How we test cars 50 years of car testing
The Mini was one of the first cars Which? tested 50 years ago. We put one up against a modern Mini to see how much progress has been made.
Watch our Mini track tests video
The first ever issue of Motoring Which? (now Which? Car) was published 50 years ago in 1962. To celebrate, we brought together one of the cars reviewed in that magazine, a 1961 Mini, with its modern, BMW-built ancestor, then put them through our current test programme.
This isn’t an attempt to find out which car is best – the latest Mini is objectively better in almost every way. Instead, we wanted to take stock and see just how far one of Europe’s best-selling and most iconic cars has come in half a century.
The Mini 850 was among the first cars Which? tested
This was never going to be a fair fight. The Surf Blue 1961 Austin Seven has an 848cc petrol engine producing 34bhp, while the Ice Blue 2011 Mini One D packs a 1.6-litre diesel and 90bhp.
We used a GPS-based tracker to test both cars’ acceleration from standstill to 62mph (100kph – the car industry benchmark). Taking an average of ten runs, the Mini One sprinted to 62mph in just 10.1 seconds – 1.3 seconds faster than BMW's claim.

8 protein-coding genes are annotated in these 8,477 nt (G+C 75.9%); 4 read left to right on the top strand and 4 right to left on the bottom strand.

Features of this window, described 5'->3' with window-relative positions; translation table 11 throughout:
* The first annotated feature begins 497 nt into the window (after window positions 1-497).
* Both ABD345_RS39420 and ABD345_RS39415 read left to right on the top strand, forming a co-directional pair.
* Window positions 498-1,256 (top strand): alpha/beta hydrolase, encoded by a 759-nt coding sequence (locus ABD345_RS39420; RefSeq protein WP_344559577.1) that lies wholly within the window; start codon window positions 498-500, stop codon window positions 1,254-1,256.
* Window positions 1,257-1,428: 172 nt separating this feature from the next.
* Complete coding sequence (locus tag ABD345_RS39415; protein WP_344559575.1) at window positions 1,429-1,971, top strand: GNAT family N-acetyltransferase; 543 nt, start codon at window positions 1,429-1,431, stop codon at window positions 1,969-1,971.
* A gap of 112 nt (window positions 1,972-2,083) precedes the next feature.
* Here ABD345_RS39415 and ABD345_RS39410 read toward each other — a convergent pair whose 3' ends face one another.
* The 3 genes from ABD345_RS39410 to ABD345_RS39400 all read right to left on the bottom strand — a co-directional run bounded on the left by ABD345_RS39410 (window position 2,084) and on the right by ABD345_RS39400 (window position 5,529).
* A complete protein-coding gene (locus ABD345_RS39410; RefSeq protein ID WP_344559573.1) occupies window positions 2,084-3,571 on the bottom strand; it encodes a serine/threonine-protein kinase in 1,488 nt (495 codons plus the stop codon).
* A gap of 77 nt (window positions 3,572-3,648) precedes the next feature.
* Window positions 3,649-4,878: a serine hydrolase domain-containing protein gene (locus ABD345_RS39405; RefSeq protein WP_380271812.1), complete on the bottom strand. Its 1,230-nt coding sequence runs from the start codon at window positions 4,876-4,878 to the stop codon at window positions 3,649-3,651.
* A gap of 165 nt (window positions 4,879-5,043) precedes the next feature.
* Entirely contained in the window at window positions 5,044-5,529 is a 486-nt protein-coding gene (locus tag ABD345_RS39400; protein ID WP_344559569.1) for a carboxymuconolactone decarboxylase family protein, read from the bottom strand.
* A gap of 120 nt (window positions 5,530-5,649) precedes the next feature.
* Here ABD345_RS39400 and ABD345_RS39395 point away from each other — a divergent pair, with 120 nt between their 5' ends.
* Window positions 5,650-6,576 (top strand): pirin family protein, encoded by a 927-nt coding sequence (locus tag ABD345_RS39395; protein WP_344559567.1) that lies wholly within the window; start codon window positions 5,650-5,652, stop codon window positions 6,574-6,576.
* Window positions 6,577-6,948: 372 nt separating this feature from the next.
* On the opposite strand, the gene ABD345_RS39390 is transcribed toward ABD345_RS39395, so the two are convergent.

Contrast that with the Austin Seven, which loped sedately to our target speed (just 12mph short of its maximum) in 28.6 seconds.
1961 Mini 0-62mph: 28.6 secs
2011 Mini 0-62mph: 10.1 secs
New Mini was 7mph faster through the slalom
Brake tests in a modern car can be quite uncomfortable. Your upper body is thrown violently forward against the seatbelt as the anti-lock braking (ABS) system applies the brakes around 10 times a second to prevent skidding.
Not so in a 1961 Mini, which slowed gently to a halt in an average of 77.0m – around 11 car-lengths behind the new Mini (35.1m).
Interestingly, the Austin Seven’s original-spec cross-ply tyres didn’t affect the test as much as we expected. Its front and rear drum brakes simply weren’t powerful enough to test the tyres’ limits.
1961 Mini 62-0mph: 77.0m
2011 Mini 62-0mph: 35.1m
Which? has been testing cars for 50 years
In our avoidance manoeuvre test, which simulates a high-speed motorway lane change, the little Austin acquitted itself well. It passed through the slalom of cones at 40mph before finally starting to understeer – where the front end of the car loses grip and runs wide.
The modern Mini is also known for its driving dynamics. It managed 47mph through the cones – not as great a difference as expected, but was far easier to drive, with fingertip-light controls and much less body-roll.
Also, the new Mini has standard stability control (ESC), which cuts the engine power and brakes individual wheels to bring the car neatly back into line. It’s a safety system we highly recommend on any new car.
1961 Mini max speed: 40mph
2011 Mini max speed: 47mph